Legal Cannabis Cultivation’s Footprint Sinks Common Assumptions About Comparative Water Use
By John Kagia, Chief Knowledge Officer, New Frontier Data
Surging growth within the legal cannabis industry has made it a convenient target for those in drought-stricken regions to blame for acute water shortages. Conventional wisdom surmises that if cannabis is California’s most lucrative cash crop, rivaling wine vineyards and the state’s fabled fruit and nut orchards, then surely the cannabis sector must be using at least as much water as the thirsty crops that lead the state’s agricultural economy.
However, the relative value of cannabis when compared to grapes, corn, or rice highlights how the cannabis economy does not equate with other large-scale crops in California. Whereas wholesale pounds of cotton, rice, and table grapes sell for approximately $0.60, $0.71, and $0.78, respectively, a wholesale pound of smokable cannabis bud can fetch $1,500 – $3,000 or more, depending on the quality. Consequently, the market value of the cannabis industry increases dramatically with only incremental increases in production.
Consequently, while the state produced over 7.1 million tons of grapes valued at $6.3 billion dollars, and nearly 2.3 million tons of almonds valued at $5.5 billion dollars, the state produced less than 10,000 tons of smokable cannabis flower (for the legal and illicit markets combined), but for a total value of nearly $25 billion dollars. That comparative scale in yield to market value is a key reason why, despite longstanding conventional wisdom, cannabis comparatively uses so much less water per dollar gained than California’s other leading crops.
As explained in Cannabis H20: Water Use and Sustainability in Cultivation, New Frontier Data’s latest report (in partnership with Resource Innovation Institute and the University of California, Berkeley), our estimates found that while the state’s orchards use nearly 7 million acre-feet of water, and rice fields use nearly 5 million acre-feet, the state’s lucrative cannabis industry only uses 3,000 acre-feet, making it the most water-economical crop among the state’s top revenue crops.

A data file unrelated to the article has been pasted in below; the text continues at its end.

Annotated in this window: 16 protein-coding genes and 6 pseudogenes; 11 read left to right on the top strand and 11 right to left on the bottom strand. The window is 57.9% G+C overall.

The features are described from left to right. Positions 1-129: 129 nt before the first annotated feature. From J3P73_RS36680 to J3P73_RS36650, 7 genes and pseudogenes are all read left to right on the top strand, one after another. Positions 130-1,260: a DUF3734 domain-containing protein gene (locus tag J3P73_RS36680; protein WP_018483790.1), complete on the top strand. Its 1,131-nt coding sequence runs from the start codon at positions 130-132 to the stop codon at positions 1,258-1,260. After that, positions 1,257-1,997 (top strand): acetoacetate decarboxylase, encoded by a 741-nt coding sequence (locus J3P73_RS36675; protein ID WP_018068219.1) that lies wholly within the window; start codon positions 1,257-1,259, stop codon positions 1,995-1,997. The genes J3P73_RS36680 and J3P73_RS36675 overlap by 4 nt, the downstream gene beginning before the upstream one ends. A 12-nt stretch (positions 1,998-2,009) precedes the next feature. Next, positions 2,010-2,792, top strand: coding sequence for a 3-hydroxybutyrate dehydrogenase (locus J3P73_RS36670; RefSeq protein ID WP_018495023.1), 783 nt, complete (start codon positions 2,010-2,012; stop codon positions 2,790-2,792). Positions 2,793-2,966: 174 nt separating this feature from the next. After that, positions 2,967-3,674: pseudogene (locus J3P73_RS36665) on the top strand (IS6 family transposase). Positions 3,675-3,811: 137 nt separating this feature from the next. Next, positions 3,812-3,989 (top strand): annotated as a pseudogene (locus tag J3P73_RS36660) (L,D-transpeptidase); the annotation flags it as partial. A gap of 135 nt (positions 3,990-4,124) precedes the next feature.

The industry’s parsimonious use of water relative to other crops has two important implications. The first is that regulators should not adopt punitive policies related to water use, as there are far greater gains to be had through water conservation in other agricultural sectors. Regulators should instead incentivize water efficiency by encouraging data-reporting among producers, collecting and sharing best practices, and offering rewards to companies which invest in water-saving technologies.
Additionally, while the industry water-use footprint may be small relative to other sectors, within the industry itself there are significant operational cost savings to be gained through reducing a facility’s water use. Recognizing that, there is obvious incentive for any operator to increase their water efficiency amid the increasingly competitive legal market.
With the U.S. legal cannabis industry poised to double in size among those states where it is currently legal, and an additional dozen or more states poised to legalize cannabis over the next two or three years, the cannabis industry resides in a particular position to make major investments in resource-efficient solutions while the sector is in its infancy. Through greater industrywide collaboration and operational benchmarking, the industry can potentially provide the large number of operators that will be establishing operations over the next decade with the ability to make cannabis not only one of the country’s most lucrative cash crops, but also one its most sustainably grown.